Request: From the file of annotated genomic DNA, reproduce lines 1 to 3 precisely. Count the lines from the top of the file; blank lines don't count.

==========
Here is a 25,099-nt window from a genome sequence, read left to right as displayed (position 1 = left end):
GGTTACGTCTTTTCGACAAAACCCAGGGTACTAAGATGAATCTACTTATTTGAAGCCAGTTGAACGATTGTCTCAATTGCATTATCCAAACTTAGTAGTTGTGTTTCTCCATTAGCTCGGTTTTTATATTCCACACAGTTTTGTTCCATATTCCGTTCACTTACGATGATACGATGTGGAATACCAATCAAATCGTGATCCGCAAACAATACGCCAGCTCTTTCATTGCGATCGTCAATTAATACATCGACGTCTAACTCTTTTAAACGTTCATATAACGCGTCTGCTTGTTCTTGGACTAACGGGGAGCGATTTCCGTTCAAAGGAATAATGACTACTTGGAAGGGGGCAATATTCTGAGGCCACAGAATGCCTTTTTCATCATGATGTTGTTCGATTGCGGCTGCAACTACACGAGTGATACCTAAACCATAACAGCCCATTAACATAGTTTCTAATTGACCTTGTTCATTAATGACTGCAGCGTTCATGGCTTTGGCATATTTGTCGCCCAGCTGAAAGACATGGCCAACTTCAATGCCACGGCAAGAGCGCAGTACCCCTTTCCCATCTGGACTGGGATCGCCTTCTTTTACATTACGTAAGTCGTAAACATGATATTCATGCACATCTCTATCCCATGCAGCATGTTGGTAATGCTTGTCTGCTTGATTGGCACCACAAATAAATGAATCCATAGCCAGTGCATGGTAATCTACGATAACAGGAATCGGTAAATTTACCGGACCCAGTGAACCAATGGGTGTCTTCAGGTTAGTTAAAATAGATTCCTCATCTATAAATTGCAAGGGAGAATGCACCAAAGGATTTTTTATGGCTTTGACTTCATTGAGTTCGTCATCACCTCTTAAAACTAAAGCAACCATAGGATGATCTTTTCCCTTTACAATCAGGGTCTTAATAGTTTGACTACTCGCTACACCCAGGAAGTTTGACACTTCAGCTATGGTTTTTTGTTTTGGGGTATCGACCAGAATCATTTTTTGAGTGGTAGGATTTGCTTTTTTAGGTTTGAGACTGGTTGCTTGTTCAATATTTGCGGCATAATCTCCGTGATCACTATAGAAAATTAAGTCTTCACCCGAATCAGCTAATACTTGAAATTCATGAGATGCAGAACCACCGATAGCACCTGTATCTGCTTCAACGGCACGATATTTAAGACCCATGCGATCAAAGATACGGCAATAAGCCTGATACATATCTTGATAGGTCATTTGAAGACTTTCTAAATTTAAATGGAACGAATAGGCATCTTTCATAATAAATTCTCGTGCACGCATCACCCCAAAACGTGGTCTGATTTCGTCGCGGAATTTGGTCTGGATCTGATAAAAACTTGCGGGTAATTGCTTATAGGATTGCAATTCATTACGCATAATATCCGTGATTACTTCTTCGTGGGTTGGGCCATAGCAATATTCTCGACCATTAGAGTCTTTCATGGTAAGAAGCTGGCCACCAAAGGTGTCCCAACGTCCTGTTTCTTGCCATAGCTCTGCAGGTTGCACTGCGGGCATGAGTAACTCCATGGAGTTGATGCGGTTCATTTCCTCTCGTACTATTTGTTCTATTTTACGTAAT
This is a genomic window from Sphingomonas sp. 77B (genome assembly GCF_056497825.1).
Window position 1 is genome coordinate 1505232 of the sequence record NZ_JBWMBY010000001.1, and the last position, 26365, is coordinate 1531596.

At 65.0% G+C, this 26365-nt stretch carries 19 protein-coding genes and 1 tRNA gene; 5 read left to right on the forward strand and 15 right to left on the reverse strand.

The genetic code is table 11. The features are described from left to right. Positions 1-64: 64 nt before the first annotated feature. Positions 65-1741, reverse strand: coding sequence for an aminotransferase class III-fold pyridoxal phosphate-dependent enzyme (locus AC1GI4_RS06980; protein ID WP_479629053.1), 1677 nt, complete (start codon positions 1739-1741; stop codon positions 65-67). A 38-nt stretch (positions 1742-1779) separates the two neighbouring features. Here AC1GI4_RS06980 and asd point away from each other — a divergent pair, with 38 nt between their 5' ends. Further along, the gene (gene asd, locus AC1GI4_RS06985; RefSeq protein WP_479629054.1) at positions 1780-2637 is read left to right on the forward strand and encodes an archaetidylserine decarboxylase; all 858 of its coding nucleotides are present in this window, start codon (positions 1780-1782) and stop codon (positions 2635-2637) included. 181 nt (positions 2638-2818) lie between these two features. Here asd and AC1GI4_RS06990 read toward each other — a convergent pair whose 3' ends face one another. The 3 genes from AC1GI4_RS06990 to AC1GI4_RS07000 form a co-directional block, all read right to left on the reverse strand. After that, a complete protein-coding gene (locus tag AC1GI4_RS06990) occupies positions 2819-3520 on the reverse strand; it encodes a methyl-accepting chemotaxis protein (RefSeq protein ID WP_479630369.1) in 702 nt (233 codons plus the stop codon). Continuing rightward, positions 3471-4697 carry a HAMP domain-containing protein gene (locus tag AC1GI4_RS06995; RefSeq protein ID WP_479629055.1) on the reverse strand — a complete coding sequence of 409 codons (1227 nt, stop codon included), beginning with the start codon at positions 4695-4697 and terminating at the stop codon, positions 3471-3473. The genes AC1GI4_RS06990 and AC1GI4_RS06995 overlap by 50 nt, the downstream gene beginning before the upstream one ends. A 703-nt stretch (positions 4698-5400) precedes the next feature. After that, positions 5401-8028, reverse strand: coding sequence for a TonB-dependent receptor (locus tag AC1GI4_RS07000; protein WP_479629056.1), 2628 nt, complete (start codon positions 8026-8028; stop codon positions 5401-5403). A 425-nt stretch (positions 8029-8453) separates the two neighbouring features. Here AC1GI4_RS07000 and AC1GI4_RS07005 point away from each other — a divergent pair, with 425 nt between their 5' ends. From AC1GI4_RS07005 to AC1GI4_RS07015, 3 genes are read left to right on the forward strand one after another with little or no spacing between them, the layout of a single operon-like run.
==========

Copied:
Here is a 25,099-nt window from a genome sequence, read left to right as displayed (position 1 = left end):
GGTTACGTCTTTTCGACAAAACCCAGGGTACTAAGATGAATCTACTTATTTGAAGCCAGTTGAACGATTGTCTCAATTGCATTATCCAAACTTAGTAGTTGTGTTTCTCCATTAGCTCGGTTTTTATATTCCACACAGTTTTGTTCCATATTCCGTTCACTTACGATGATACGATGTGGAATACCAATCAAATCGTGATCCGCAAACAATACGCCAGCTCTTTCATTGCGATCGTCAATTAATACATCGACGTCTAACTCTTTTAAACGTTCATATAACGCGTCTGCTTGTTCTTGGACTAACGGGGAGCGATTTCCGTTCAAAGGAATAATGACTACTTGGAAGGGGGCAATATTCTGAGGCCACAGAATGCCTTTTTCATCATGATGTTGTTCGATTGCGGCTGCAACTACACGAGTGATACCTAAACCATAACAGCCCATTAACATAGTTTCTAATTGACCTTGTTCATTAATGACTGCAGCGTTCATGGCTTTGGCATATTTGTCGCCCAGCTGAAAGACATGGCCAACTTCAATGCCACGGCAAGAGCGCAGTACCCCTTTCCCATCTGGACTGGGATCGCCTTCTTTTACATTACGTAAGTCGTAAACATGATATTCATGCACATCTCTATCCCATGCAGCATGTTGGTAATGCTTGTCTGCTTGATTGGCACCACAAATAAATGAATCCATAGCCAGTGCATGGTAATCTACGATAACAGGAATCGGTAAATTTACCGGACCCAGTGAACCAATGGGTGTCTTCAGGTTAGTTAAAATAGATTCCTCATCTATAAATTGCAAGGGAGAATGCACCAAAGGATTTTTTATGGCTTTGACTTCATTGAGTTCGTCATCACCTCTTAAAACTAAAGCAACCATAGGATGATCTTTTCCCTTTACAATCAGGGTCTTAATAGTTTGACTACTCGCTACACCCAGGAAGTTTGACACTTCAGCTATGGTTTTTTGTTTTGGGGTATCGACCAGAATCATTTTTTGAGTGGTAGGATTTGCTTTTTTAGGTTTGAGACTGGTTGCTTGTTCAATATTTGCGGCATAATCTCCGTGATCACTATAGAAAATTAAGTCTTCACCCGAATCAGCTAATACTTGAAATTCATGAGATGCAGAACCACCGATAGCACCTGTATCTGCTTCAACGGCACGATATTTAAGACCCATGCGATCAAAGATACGGCAATAAGCCTGATACATATCTTGATAGGTCATTTGAAGACTTTCTAAATTTAAATGGAACGAATAGGCATCTTTCATAATAAATTCTCGTGCACGCATCACCCCAAAACGTGGTCTGATTTCGTCGCGGAATTTGGTCTGGATCTGATAAAAACTTGCGGGTAATTGCTTATAGGATTGCAATTCATTACGCATAATATCCGTGATTACTTCTTCGTGGGTTGGGCCATAGCAATATTCTCGACCATTAGAGTCTTTCATGGTAAGAAGCTGGCCACCAAAGGTGTCCCAACGTCCTGTTTCTTGCCATAGCTCTGCAGGTTGCACTGCGGGCATGAGTAACTCCATGGAGTTGATGCGGTTCATTTCCTCTCGTACTATTTGTTCTATTTTACGTAAT
This is a genomic window from Sphingomonas sp. 77B (genome assembly GCF_056497825.1).